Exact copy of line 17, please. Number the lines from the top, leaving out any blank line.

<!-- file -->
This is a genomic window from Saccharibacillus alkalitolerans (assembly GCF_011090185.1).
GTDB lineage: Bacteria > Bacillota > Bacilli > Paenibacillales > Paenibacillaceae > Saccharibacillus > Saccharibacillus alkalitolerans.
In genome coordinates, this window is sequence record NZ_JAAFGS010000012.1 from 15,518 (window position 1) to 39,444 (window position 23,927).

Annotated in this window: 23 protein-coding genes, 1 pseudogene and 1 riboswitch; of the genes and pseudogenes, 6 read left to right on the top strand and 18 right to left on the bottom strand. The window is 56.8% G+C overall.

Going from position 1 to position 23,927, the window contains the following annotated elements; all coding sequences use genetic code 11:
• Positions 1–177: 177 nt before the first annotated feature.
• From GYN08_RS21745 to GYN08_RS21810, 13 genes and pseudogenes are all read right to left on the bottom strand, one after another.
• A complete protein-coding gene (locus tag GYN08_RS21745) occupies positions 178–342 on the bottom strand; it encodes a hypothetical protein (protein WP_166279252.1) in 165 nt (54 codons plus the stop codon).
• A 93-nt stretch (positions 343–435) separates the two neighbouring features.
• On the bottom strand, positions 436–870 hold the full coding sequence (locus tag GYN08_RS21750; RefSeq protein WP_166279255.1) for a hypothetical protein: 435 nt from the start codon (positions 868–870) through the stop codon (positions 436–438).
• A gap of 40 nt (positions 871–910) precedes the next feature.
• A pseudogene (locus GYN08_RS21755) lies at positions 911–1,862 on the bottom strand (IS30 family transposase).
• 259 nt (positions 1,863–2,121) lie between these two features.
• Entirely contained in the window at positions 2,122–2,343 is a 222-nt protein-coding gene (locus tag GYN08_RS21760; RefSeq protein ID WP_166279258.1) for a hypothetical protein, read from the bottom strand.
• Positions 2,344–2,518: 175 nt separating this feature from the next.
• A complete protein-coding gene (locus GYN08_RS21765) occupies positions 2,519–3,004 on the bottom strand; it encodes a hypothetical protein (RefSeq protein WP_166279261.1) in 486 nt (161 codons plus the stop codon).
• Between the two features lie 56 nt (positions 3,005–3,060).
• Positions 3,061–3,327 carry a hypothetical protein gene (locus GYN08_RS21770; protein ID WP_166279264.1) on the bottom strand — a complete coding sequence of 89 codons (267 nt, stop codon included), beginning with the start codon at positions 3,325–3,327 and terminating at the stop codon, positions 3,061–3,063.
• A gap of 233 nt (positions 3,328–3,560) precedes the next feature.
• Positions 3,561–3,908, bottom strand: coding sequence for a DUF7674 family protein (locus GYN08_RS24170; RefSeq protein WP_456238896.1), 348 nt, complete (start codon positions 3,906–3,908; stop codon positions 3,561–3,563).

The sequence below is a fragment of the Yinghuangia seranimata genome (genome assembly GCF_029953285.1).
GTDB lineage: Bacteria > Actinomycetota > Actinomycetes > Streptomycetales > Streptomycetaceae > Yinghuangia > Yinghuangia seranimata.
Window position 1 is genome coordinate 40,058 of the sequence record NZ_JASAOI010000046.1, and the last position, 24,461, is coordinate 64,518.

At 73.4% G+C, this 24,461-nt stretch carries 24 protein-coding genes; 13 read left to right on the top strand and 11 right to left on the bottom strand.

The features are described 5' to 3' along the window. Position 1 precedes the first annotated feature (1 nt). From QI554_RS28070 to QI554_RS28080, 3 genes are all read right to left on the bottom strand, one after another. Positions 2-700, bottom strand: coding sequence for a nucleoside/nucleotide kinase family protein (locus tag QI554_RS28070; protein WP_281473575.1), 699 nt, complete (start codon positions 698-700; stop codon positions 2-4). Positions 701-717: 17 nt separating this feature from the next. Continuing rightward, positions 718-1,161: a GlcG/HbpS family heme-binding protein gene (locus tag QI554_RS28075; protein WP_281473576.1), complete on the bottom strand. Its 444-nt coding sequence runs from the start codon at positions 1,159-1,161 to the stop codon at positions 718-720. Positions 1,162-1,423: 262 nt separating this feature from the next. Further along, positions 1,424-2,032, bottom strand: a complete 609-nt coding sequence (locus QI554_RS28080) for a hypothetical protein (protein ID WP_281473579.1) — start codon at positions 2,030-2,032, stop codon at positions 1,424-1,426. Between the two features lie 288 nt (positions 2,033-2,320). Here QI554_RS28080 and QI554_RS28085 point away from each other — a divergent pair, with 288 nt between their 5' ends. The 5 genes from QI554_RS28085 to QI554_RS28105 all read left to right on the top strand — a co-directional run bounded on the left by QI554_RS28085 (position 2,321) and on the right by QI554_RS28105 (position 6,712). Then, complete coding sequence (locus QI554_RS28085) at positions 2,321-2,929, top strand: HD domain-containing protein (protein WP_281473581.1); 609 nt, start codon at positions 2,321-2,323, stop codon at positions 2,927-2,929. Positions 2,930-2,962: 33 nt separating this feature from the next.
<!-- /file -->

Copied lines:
• Between the two features lie 56 nt (positions 3,005–3,060).